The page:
The post I put up earlier today is in the nature of current events, really. But as we near the year’s end it is also my nature to think back more broadly about what goes on here at the blog. I’d say that one of the most consistent discussions here is one about the importance of genetic linkage.
There are lots of ways to frame this question: Should being the genetic parent of a child make you a legal parent of the child? Should it mandate some other form of legal relationship if you are not a legal parent? Should it give you a “right of first refusal,” as it were? Today I don’t propose to address any of those questions directly. Instead, I want to restate some of the opinions that inform my take on these questions.
Regular readers will all know that I am generally skeptical about claims to legal parentage that are premised on genetic relationship. (I’ve come to be much more supportive of claims to some sort of recognized legal status that is not legal parentage.) I want to talk a bit about why I take this stance. I have done this before, but not for a long time and I think it is useful to revisit the topic. For me, this is all about gender.
When a child is born two things are always true. First, the child has two genetic parents–one male and one female. Each has contributed 1/2 the genetic material to create the child. Thus, the contributions of the male and the female are, from this point of view, essentially equal. Second, a woman gave birth to the child and, before giving birth, was pregnant for something like 40 weeks.
The second fact is particularly important to me. In a perfect world–one where pregnancy was always and only chosen–it would generally mean the woman had made a specific decision to nurture a child. But even in an imperfect world, it generally means that the woman has already invested a substantial amount in the child and it often (even very often) means that the woman has also invested herself in the idea of being a legal parent to the child. What I mean is, the woman has imagined herself raising this child–making the critical decisions, being present at the crucial moments. It’s possible that another person has made a similar sort of commitment to the as-yet-unborn child, but it isn’t necessarily the case.
By contrast the genetic parents of the child may be completely uninvolved in the pregnancy/birth process. (I think it might be easier for me to talk of the genetic parent as being male, but I recognize that an egg donor is a female genetic parent, but this is less common and rarely if ever occurs by happenstance.)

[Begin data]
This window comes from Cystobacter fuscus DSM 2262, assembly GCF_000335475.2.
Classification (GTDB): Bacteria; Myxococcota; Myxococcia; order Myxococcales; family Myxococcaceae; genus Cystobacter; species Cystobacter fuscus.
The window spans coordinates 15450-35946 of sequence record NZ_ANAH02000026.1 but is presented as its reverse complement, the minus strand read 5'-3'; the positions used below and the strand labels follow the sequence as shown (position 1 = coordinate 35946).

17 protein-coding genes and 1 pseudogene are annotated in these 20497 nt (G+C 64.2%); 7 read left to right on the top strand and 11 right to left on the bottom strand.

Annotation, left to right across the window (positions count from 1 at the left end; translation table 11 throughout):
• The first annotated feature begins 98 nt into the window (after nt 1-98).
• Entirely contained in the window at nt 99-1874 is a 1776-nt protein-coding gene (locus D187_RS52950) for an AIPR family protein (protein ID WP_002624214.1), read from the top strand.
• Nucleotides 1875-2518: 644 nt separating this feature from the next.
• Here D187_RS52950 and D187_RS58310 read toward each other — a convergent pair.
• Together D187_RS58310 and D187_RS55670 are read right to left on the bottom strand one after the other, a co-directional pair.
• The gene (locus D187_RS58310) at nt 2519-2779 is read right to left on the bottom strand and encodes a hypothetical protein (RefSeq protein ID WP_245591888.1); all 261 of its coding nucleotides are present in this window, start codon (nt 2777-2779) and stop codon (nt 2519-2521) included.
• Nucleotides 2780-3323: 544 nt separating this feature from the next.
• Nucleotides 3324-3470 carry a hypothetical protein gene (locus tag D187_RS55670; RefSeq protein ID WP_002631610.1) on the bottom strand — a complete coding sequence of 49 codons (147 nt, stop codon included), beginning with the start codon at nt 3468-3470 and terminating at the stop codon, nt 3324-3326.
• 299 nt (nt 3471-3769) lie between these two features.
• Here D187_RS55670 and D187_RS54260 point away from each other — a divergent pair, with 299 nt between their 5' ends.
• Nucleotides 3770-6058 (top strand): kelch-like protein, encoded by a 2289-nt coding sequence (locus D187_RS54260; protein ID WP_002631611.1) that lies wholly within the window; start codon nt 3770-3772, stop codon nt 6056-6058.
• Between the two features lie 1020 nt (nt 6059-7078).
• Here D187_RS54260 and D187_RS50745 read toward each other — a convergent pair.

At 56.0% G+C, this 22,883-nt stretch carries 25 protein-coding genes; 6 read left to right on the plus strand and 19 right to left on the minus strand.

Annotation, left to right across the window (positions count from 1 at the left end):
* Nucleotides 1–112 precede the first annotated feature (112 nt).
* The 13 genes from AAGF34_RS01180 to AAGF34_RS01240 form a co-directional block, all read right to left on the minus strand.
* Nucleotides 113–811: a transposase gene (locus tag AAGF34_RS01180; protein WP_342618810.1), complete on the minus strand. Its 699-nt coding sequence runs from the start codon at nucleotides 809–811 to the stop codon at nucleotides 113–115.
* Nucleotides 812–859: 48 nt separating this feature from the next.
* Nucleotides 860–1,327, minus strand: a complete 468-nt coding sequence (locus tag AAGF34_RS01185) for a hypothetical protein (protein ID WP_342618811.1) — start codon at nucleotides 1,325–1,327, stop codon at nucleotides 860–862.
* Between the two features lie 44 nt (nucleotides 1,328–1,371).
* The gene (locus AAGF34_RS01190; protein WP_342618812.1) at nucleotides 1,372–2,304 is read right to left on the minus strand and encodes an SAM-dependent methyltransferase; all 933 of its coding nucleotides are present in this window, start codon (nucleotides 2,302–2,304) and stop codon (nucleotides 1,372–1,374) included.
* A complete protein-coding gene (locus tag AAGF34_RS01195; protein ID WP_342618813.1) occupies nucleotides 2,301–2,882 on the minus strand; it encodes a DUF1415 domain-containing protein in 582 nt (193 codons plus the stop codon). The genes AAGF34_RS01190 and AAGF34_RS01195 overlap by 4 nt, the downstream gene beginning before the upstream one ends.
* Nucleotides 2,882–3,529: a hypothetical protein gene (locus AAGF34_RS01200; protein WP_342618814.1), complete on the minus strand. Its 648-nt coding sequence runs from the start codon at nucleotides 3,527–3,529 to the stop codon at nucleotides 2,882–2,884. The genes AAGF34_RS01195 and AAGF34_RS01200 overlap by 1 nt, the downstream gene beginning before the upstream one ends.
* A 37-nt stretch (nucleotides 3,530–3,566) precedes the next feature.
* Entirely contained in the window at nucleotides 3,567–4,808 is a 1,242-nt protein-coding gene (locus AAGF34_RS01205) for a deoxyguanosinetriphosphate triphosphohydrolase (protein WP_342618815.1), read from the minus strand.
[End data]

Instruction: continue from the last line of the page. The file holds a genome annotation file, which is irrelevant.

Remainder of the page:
Now I need to digress a moment to talk about legal parentage and power. I think it is fairly apparent that legal parents have power over children–they make decisions for them all the time. What is less obvious is that when there is more than one legal parent, each legal parent has a certain amount of power over the other legal parent. If legal parent A wishes to make some decision for the child, legal parent B can oppose that choice and at the very least make life very difficult for parent A.
Now to put this in gendered terms, I worry about instances where a man and woman are both legal parents but the woman is more committed to the child. In this instance, the man, by virtue of his status as legal parent, will have leverage over the woman and child while she will not have corresponding control over him because he doesn’t really care about the child.
It seems to me that using genetic connection as the determinant of legal parenthood actually maximizes the likelihood that this situation will arise. It means there will be (many?) men who are legal parents who have no particular interest in the child per se but do have an interest in controlling the mother of the child. A man need to nothing to earn the status of legal parent save participate in a fleeting act of intercourse.
I’d much sooner have parenthood turn on something that actually demonstrates an interest in the child. This doesn’t by any means rule out all genetic parents. It just means they have to do more than simply be genetic parents. They have to take action to manifest their desire to be parents.
I know this leaves a host of questions unanswered. Most obviously, how can anyone other than the pregnant woman manifest the desire before the child is born. I put these questions aside for now, though. I just wanted to see if I could walk through why I think basing legal parenthood on genetic relationship alone is a bad idea.